If you find yourself in handcuffs and the police officer says to you that you are under arrest for breaking and entering, what exactly does that entail?
Understanding the basics of what this accusation means is the first step in fighting for your freedom. Keep reading to learn more about the crime of breaking and entering, and what’s involved with the charge in Pennsylvania.
What is Breaking and Entering: The Basics
At its heart, a break and enter accusation means that you used some level of force to enter a building without permission. Interestingly enough, how much force you used to get into the building doesn’t matter when it comes to charging you with it. The level of power can range from such acts as breaking down the door to pushing open a window screen to gain entry.
Burglary and Trespass
Most of us associate a break and enter criminal complaint with burglary. Yes, you could end up with a burglary charge if you broke into a building planning to commit another crime. For example, if you smash in a door to steal a homeowner’s computer, the entering through force charge would become part of the higher burglary accusation.
However, if you didn’t break into a house to commit another crime, you might be guilty of trespass rather than burglary. As you can imagine, a burglary charge is a more severe offense than an unlawful intrusion. When determining whether to charge you with burglary or trespass, authorities will examine whether you intended to commit another illegal act when you made entry into the building.
It’s essential to keep in mind that burglary doesn’t have to involve a break and enter. The mere action of the unauthorized entrance into a building with a plan to commit another crime constitutes burglary.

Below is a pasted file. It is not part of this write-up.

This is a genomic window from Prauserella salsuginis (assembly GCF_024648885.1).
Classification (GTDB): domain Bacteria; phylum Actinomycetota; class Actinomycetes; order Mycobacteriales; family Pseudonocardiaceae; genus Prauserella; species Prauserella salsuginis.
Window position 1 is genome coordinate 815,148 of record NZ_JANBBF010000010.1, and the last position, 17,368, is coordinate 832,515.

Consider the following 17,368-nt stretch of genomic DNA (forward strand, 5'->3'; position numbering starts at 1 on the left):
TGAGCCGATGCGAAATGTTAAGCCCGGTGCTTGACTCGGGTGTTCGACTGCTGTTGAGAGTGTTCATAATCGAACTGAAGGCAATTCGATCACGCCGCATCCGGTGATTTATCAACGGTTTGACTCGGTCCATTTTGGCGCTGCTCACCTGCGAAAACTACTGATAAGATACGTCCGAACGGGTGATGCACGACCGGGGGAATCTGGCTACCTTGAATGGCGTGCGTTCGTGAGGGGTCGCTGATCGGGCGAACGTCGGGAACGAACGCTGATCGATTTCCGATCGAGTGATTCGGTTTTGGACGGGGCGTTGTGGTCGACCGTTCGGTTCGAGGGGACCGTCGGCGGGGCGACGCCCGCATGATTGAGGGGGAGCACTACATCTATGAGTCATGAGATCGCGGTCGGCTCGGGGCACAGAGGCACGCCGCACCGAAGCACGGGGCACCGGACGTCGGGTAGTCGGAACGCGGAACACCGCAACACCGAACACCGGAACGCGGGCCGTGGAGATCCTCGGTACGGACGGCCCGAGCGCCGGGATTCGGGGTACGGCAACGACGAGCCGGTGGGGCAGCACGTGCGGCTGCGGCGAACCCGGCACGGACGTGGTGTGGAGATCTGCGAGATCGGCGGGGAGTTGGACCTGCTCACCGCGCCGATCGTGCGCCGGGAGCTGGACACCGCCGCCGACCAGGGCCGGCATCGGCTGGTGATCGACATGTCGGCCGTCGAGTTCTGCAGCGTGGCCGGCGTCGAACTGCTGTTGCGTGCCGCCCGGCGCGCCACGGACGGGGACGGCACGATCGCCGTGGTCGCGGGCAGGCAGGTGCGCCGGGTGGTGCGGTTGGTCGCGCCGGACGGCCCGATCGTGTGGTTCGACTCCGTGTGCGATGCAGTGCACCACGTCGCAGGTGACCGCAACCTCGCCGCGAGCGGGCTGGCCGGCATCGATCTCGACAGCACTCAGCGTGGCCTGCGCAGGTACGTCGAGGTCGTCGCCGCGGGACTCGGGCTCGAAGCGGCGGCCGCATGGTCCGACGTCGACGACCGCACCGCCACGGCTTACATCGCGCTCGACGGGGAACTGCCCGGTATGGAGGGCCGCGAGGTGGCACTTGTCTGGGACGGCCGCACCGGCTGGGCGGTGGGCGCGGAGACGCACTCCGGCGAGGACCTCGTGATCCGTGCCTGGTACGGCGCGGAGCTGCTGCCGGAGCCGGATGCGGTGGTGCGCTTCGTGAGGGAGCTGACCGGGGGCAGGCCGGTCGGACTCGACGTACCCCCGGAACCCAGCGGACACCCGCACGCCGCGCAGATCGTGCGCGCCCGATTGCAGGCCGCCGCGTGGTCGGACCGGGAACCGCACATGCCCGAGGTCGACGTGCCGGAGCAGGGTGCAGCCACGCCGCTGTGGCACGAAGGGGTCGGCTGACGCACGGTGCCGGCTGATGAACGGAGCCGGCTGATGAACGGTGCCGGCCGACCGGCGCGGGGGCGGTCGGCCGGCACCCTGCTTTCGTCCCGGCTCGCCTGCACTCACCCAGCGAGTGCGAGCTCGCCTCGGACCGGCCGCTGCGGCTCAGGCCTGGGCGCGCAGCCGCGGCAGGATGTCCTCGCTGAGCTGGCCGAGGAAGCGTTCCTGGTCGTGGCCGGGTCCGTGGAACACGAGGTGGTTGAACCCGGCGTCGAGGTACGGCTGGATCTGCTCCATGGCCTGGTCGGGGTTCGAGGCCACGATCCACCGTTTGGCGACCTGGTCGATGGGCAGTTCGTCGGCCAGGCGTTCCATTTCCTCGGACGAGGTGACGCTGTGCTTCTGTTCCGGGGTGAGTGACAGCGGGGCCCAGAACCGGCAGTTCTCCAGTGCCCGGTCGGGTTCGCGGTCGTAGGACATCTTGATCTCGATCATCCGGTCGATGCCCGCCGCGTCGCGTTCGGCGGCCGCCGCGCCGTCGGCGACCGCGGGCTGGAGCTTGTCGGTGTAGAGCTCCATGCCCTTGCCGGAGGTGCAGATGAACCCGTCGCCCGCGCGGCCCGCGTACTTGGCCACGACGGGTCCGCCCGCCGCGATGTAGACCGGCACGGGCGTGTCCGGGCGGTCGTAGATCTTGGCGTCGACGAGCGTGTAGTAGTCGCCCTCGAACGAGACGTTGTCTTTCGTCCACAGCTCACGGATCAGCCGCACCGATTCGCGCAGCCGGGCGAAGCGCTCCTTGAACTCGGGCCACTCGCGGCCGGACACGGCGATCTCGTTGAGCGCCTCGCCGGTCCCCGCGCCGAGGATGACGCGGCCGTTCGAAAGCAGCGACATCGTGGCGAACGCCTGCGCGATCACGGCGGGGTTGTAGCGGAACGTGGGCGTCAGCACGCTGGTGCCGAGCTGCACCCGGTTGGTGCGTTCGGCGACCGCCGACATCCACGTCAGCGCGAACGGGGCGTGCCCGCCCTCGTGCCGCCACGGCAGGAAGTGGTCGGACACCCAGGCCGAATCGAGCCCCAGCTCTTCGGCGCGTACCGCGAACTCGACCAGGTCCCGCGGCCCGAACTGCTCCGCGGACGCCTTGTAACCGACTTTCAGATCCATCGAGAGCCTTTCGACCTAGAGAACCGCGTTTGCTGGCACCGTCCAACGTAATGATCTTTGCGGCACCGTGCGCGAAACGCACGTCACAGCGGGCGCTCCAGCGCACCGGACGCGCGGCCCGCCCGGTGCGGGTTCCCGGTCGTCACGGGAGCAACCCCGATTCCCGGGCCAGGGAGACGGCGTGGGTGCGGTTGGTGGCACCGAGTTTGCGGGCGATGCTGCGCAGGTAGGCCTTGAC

You could be in substantial legal danger if you end up facing a burglary charge. Pennsylvania law classifies burglary as a felony. Unlike the much less severe misdemeanor of simple trespass, a felony conviction could send you to prison.
It might seem like there isn’t much chance of defending yourself against a break and entering charge. However, a defense attorney can argue that you had permission to enter the premises or that you mistakenly entered. Depending on the exact details of the case, you might have a strong argument that can result in your acquittal.
If your potentially unlawful behavior leads to criminal charges, contact Gibson Bail Bonds as soon as you know the details of your bail terms. You won’t want to spend any more time than necessary in a Harrisburg, PA area jail. Once you’re out on bond, you can work with your attorney to show that you didn’t forcibly enter a building without permission.
Pennsylvania’s Castle Doctrine
In Pennsylvania, a person has the right to feel safe from harm in their home. Under the Castle Doctrine, a homeowner has the right to use force against an intruder if they believe that they are in danger. For example, if you kick down a door in the middle of the night, it’s plausible to think that a homeowner might shoot you in response.
The Castle Doctrine, however, doesn’t allow a homeowner to shoot only to protect their property. Instead, the law will assume that the owner feels as if they are in danger unless there is alternative evidence. It’s smart to expect forcefully entering a structure without permission could lead to your death.
Don’t confuse a Castle Doctrine with the so-called Stand Your Ground laws. The latter gives an individual who feels in mortal danger in a public place the right to shoot. Pennsylvania’s Castle Doctrine only applies to situations that occur in your home, business, and car.
Breaking and entering in Pennsylvania can lead to a trespass or burglary charge in some circumstances. You could be up against a burglary complaint if you go into a home or business intending to commit another crime. Mainly, the nature of the criminal charge that would be appropriate in a case stems from the intent behind the action.
You can rely on the professionals at Gibson Bail Bonds to help get you out of jail in the Harrisburg, PA metropolitan area. Contact us today for expert and timely bail bond assistance.